National and District Overview: The U.S. Economy: Between Iraq and a Hard Place

Kevin L. Kliesen

U.S. economic growth, as measured by the percentage change in real GDP, improved modestly in 2002 after roughly no gain in 2001. The pace of activity, however, faltered in the fourth quarter, and forecasters do not expect robust growth to take hold until the second half of 2003. Despite the recent spike in energy prices, most forecasters expect continued low inflation to persist this year. According to some economists, “geopolitical risks”—specifically, war with Iraq—have significantly raised the level of uncertainty among businesses, households and financial markets. These economists argue that when the risks cease, the economic climate will become much more vigorous.

A Review of 2002

After rising by 0.1 percent in 2001, real GDP rose by 2.9 percent in 2002. Despite the faster growth, business capital spending fell modestly, and firms remained reluctant to bid for new employees. The stock market declined for the third straight year, and the growth of real consumer spending weakened for the fourth straight year. Bolstered by faster economic growth in Canada and Mexico, U.S. exports were a bright spot, rising by 4.3 percent after falling by 11.4 percent in 2001. The economic news was even better in other respects. Real after-tax consumer income growth remained strong (the 5.9 percent rise in 2002 was the largest since 1984), while inflation and market interest rates stayed low. These sources of strength helped keep the housing sector growing robustly: Sales of new and existing single-family homes in 2002 reached an all-time high. Moreover, the banking sector reported only a minor rise in loan delinquencies.

As recoveries go, the 2002 version was one of the weakest in the post-World War II period. However, the weak recovery probably reflected the mildness of the 2001 recession: Mild recoveries tend to follow mild recessions.

Hunkering Down?

The economy ended 2002 on a sour note, as real GDP grew by only 1.4 percent at an annual rate during the fourth quarter. Despite little forward momentum, the consensus among forecasters seems to be that real GDP growth will gradually strengthen this year, and that price pressures will remain contained. For example, according to the Federal Reserve’s Monetary Policy Report to the Congress issued on Feb. 11, 2003, Fed policy-makers expect: real GDP to increase by between 3 percent and 3.75 percent in 2003; the personal consumption expenditure price index to increase by between 1.25 percent and 1.75 percent (after rising 1.9 percent in 2002); and the unemployment rate to average between 5.75 percent and 6 percent during the fourth quarter of 2003 (it averaged 5.9 percent in the fourth quarter of 2002).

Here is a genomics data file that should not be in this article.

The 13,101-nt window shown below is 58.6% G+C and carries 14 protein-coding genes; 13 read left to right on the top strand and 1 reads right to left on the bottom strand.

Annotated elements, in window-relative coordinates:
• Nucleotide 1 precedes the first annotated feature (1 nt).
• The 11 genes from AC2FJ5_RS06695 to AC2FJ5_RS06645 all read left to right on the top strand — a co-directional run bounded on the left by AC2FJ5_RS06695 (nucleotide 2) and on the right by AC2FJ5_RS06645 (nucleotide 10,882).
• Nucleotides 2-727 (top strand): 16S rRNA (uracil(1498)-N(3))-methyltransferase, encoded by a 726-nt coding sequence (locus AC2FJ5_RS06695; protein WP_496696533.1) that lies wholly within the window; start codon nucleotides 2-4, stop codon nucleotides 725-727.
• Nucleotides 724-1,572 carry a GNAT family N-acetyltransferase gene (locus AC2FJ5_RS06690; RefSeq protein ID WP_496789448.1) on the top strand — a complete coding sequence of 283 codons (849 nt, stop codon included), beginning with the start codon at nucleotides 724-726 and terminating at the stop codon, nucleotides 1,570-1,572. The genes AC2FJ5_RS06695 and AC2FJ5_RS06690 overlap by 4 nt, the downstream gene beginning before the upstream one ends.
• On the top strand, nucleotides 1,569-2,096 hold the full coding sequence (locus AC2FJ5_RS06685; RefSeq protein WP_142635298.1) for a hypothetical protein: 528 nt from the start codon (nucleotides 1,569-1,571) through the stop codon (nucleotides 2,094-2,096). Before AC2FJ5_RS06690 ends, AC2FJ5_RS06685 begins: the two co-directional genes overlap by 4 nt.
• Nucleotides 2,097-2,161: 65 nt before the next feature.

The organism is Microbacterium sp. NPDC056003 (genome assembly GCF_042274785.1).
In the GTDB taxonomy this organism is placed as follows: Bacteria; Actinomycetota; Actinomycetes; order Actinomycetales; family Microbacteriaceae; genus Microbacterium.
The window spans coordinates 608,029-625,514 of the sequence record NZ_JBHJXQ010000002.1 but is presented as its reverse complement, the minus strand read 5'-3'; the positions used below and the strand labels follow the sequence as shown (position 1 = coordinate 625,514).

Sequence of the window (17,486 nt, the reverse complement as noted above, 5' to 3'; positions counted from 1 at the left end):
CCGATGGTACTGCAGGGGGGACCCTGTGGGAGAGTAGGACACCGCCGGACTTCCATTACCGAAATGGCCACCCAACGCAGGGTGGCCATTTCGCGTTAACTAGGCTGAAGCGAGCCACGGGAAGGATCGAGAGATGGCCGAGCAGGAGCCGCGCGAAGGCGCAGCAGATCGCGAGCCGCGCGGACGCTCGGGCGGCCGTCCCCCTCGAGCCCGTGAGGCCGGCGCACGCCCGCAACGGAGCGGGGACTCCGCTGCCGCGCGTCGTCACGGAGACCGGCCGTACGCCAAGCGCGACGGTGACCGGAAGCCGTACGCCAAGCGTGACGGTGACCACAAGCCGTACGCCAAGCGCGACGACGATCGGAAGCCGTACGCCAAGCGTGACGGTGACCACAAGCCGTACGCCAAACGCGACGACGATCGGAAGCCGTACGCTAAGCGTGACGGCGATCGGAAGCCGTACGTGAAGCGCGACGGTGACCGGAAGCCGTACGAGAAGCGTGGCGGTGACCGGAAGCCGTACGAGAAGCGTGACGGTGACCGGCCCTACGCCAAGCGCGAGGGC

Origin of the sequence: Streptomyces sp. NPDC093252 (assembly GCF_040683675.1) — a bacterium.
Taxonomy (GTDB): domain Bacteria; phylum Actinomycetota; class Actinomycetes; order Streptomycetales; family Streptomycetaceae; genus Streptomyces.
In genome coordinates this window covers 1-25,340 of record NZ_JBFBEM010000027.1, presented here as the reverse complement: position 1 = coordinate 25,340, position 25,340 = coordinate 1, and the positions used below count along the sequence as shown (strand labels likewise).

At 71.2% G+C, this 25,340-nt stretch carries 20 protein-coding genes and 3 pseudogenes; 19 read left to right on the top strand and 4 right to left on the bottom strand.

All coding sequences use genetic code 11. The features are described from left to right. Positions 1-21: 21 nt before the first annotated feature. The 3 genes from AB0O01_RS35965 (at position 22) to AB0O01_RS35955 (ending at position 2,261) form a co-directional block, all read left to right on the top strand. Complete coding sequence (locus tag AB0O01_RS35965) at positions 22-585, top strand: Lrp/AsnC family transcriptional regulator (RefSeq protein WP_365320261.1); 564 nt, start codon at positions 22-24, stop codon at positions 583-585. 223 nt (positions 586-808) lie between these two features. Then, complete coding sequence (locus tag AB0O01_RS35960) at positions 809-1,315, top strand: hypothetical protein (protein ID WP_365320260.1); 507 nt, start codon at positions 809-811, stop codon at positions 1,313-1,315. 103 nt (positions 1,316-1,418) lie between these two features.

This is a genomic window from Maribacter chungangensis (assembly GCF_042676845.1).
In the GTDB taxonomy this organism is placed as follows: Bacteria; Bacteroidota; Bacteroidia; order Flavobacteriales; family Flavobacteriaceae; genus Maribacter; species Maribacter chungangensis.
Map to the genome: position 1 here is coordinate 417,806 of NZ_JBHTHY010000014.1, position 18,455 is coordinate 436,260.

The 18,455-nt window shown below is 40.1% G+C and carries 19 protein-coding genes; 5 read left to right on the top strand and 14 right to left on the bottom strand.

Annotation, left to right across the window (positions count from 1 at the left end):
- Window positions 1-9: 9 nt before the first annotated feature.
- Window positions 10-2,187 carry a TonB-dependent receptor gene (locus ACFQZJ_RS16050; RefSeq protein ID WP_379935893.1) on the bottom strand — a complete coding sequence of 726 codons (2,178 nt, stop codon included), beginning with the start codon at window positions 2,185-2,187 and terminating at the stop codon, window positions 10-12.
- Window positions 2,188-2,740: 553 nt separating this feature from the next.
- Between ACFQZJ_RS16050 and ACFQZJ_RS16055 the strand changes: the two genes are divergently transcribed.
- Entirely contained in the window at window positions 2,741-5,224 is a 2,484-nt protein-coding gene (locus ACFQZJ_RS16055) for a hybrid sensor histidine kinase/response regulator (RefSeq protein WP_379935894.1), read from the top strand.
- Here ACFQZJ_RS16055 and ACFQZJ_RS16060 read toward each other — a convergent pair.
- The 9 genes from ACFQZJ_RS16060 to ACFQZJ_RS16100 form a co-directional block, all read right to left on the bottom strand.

In making these projections, the FOMC noted the positive influence of recent expansionary monetary and fiscal policies and the expectations of an improved economic climate overseas, lower energy prices, some restocking of business inventories, and an upswing in capital investment. But are there other developments that could derail this forecast? To some economists, the transition to faster growth might be delayed until the conflict with Iraq is successfully resolved. In their view, the weakness that developed during the fourth quarter of 2002, which has carried forward into the first quarter of 2003, reflected this heightened climate of risk and uncertainty, which impeded the normal risk-taking activities that a market economy depends on. They believe that the economy will continue to under-perform until the threat is removed.

Are these economists correct? Have the economic developments in early 2003, in fact, been affected by increasing geopolitical risks? To some extent, they have: Equity prices have declined year-to-date, consumer confidence in February fell to its lowest level in more than nine years, and gasoline and natural gas prices have risen sharply. At the same time, despite these setbacks, the economy appeared to be gaining steam in January: Payroll employment, non-auto retail sales, sales of existing homes, and new orders to factories for capital goods all posted healthy increases. Meanwhile, the unemployment rate fell back nearly a quarter of a percentage point.

Despite declines in payroll employment and retail sales in February, which may have been partially related to severe weather, the pace of economic growth in early 2003 seems consistent with the forecast of an economy steadily gathering steam in the face of perceived headwinds caused by increased risk and uncertainty.

Thomas A. Pollmann provided research assistance.


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